"But, today the EIB-DLL partnership is focused on funding climate change initiatives around the circular economy and energy efficiency, which for us means working with our vendors to explore how to refurbish assets to give them a second or third life while also supporting their new products with finance offerings as they transition to more energy efficient models."

O’Mongain explains that one of the biggest obstacles for businesses in Ireland, and elsewhere, who want to transition to greener technology is the upfront capital needed.

"Technological improvements are enabling new assets to use battery power over traditional engines across many assets and a lot of capital expenditure will be needed to replace old technology with new technology, and we want to be part of facilitating and enabling that change."

The way the EIB funding works is that "for every euro given to us by the EIB, we match it with a DLL euro, the idea being that through the partnership, we double the size of the fund in the targeted area.

"The benefit for us is that the EIB also offers its funding at a small discount to commercial rates, which we're able to pass on to our customers."

As expected, a large part of DLL Ireland's funding is for the Agri sector, but DLL is also a player in refurbished wind farms, repowering wind farms, solar energy for smart buildings, electric vehicles for the construction, transport and industrial sectors as well as continuously evaluating new technologies such as anaerobic digestion (producing biogas from farm animal slurry).

Invoice financing also plays a role in funding some energy efficiency projects, says O'Mongain.

DLL's LED lighting projects in Ireland currently involve working with partners who identify clients willing to transition to LED lights. This typically involves no capital outlay by the transitioning business for the new lighting, however, the business is asked to pay roughly 80 per cent of what its historic energy bill has been for perhaps five years.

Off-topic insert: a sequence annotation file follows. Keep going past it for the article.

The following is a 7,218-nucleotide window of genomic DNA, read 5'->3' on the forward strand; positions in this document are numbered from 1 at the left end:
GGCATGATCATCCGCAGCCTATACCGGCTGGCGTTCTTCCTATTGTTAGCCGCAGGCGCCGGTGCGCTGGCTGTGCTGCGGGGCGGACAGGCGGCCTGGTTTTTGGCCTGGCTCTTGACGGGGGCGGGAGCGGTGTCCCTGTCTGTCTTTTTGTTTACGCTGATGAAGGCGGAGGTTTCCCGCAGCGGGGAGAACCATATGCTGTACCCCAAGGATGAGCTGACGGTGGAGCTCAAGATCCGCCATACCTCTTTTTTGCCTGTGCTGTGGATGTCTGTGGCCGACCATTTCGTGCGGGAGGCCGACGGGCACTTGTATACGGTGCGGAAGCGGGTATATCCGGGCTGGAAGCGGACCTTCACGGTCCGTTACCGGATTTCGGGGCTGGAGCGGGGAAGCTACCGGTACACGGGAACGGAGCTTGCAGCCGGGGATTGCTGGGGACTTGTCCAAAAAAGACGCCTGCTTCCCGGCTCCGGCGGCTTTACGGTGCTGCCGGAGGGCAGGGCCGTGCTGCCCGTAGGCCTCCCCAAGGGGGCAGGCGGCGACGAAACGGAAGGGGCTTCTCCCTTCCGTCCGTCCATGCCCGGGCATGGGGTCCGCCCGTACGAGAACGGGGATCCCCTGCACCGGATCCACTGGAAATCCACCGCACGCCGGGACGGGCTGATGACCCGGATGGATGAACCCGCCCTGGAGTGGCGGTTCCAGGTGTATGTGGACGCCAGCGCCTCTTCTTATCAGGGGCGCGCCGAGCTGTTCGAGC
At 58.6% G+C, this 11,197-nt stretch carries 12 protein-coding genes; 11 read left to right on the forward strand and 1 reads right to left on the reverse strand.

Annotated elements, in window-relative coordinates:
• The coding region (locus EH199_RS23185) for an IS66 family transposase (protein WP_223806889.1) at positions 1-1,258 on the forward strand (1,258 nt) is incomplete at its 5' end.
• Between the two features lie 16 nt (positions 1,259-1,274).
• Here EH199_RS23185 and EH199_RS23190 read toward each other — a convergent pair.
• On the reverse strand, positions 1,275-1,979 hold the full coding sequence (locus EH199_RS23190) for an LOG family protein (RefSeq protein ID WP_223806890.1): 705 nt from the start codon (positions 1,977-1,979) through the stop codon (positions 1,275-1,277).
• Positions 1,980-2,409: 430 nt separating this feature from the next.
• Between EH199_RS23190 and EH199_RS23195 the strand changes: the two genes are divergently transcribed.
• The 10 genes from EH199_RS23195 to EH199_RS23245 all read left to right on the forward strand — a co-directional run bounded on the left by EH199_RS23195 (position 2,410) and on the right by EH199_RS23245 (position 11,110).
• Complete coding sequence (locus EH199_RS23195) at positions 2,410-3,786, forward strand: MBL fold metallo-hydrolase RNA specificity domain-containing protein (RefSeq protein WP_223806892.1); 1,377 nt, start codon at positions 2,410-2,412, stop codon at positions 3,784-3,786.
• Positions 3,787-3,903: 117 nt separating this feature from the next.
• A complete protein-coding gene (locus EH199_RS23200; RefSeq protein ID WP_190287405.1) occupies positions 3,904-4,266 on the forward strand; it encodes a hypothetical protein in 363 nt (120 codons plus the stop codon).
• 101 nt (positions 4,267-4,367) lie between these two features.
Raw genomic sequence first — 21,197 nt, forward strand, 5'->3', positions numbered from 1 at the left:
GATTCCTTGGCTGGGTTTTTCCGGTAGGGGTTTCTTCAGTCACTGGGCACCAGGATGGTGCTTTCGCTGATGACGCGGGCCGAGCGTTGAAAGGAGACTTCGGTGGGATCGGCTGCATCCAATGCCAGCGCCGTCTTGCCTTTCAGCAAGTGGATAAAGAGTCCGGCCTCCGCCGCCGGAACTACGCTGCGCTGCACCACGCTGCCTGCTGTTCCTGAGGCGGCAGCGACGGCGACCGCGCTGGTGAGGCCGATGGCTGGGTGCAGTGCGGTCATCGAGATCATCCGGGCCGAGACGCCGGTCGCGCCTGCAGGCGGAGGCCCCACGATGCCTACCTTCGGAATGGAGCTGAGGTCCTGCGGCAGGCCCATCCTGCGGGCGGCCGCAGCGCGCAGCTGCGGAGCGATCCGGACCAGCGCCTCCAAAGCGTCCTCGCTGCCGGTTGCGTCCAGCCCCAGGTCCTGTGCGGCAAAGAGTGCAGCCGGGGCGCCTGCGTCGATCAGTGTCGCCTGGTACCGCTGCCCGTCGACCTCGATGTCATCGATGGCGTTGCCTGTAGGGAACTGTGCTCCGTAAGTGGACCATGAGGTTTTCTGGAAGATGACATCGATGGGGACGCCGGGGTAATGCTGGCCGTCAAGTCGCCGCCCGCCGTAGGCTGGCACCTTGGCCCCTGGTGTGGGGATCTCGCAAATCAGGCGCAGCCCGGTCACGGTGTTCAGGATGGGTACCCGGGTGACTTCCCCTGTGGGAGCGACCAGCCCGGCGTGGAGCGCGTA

This outlay is calculated to pay for the project and to cover DLL's financing, and "after this initial period the customer is able to enjoy the full energy-saving potential from the LED lights, which might see the business paying out 30-40% of its previous energy bill," he says.

This would involve DLL purchasing receivables as part of this funding arrangement, O'Mongain explains.

This particular EIB agreement with DLL Ireland is part of a wider pan-European green financing programme being undertaken by the EIB and DLL with a total value of €200m. This wider programme will include targeted financing for climate action investment by DLL in Belgium, the Netherlands and Luxembourg.

It will support DLL business financing over the next years and include leasing financing for agriculture and food businesses and other energy-efficient projects.

The legal agreement for the EIB support for DLL climate action leasing financing in Ireland is expected to be finalised in the coming weeks.

In 2020, the EIB Group provided €1bn for new private and public investment in Ireland.

DLL Ireland was established in the early 90s, with DLL's domestic vendor focused leasing activity in Ireland having started in 2012.